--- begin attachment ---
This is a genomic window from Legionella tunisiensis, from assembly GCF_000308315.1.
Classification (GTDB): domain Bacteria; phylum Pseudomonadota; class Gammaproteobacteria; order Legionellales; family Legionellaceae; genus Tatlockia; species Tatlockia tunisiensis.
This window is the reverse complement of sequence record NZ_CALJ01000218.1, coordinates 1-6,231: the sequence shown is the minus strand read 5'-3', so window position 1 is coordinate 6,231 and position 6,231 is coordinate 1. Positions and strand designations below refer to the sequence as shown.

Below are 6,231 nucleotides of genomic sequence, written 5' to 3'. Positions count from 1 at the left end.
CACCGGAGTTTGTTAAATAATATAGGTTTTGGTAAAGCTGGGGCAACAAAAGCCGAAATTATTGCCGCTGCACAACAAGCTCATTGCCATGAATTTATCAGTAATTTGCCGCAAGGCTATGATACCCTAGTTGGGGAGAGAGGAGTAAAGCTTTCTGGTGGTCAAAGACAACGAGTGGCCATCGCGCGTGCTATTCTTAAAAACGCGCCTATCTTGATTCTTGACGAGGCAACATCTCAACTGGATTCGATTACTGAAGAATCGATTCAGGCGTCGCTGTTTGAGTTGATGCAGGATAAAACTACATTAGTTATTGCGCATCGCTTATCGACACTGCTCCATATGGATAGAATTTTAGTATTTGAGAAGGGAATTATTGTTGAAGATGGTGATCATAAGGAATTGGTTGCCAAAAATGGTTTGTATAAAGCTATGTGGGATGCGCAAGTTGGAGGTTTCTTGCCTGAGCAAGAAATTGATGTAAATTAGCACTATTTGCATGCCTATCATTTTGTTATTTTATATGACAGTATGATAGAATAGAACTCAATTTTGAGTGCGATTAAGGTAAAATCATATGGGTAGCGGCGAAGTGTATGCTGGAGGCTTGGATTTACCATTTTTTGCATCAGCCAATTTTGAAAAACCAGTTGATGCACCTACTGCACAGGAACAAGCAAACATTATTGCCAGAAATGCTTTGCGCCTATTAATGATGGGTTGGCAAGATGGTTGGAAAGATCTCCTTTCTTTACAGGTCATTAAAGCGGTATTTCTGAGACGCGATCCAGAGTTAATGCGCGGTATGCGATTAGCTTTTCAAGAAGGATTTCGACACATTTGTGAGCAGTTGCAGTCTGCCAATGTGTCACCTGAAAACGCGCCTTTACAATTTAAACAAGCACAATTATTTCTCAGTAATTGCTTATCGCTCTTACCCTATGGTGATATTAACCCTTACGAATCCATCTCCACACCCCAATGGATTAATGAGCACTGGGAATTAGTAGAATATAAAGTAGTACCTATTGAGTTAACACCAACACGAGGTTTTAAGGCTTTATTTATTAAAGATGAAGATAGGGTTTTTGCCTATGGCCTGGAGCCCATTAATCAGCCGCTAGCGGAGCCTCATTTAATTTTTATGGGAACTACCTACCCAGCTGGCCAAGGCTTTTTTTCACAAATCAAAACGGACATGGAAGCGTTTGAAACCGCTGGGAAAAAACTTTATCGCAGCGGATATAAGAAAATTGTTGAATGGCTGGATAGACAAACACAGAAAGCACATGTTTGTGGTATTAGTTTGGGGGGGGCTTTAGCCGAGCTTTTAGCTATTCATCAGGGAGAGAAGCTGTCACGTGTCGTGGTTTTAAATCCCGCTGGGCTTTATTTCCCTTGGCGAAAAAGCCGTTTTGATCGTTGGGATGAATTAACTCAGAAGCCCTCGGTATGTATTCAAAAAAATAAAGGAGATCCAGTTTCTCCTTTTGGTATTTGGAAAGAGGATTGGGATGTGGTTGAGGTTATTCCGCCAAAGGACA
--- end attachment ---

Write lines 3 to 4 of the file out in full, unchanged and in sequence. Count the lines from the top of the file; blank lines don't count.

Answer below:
This window is the reverse complement of sequence record NZ_CALJ01000218.1, coordinates 1-6,231: the sequence shown is the minus strand read 5'-3', so window position 1 is coordinate 6,231 and position 6,231 is coordinate 1. Positions and strand designations below refer to the sequence as shown.

Below are 6,231 nucleotides of genomic sequence, written 5' to 3'. Positions count from 1 at the left end.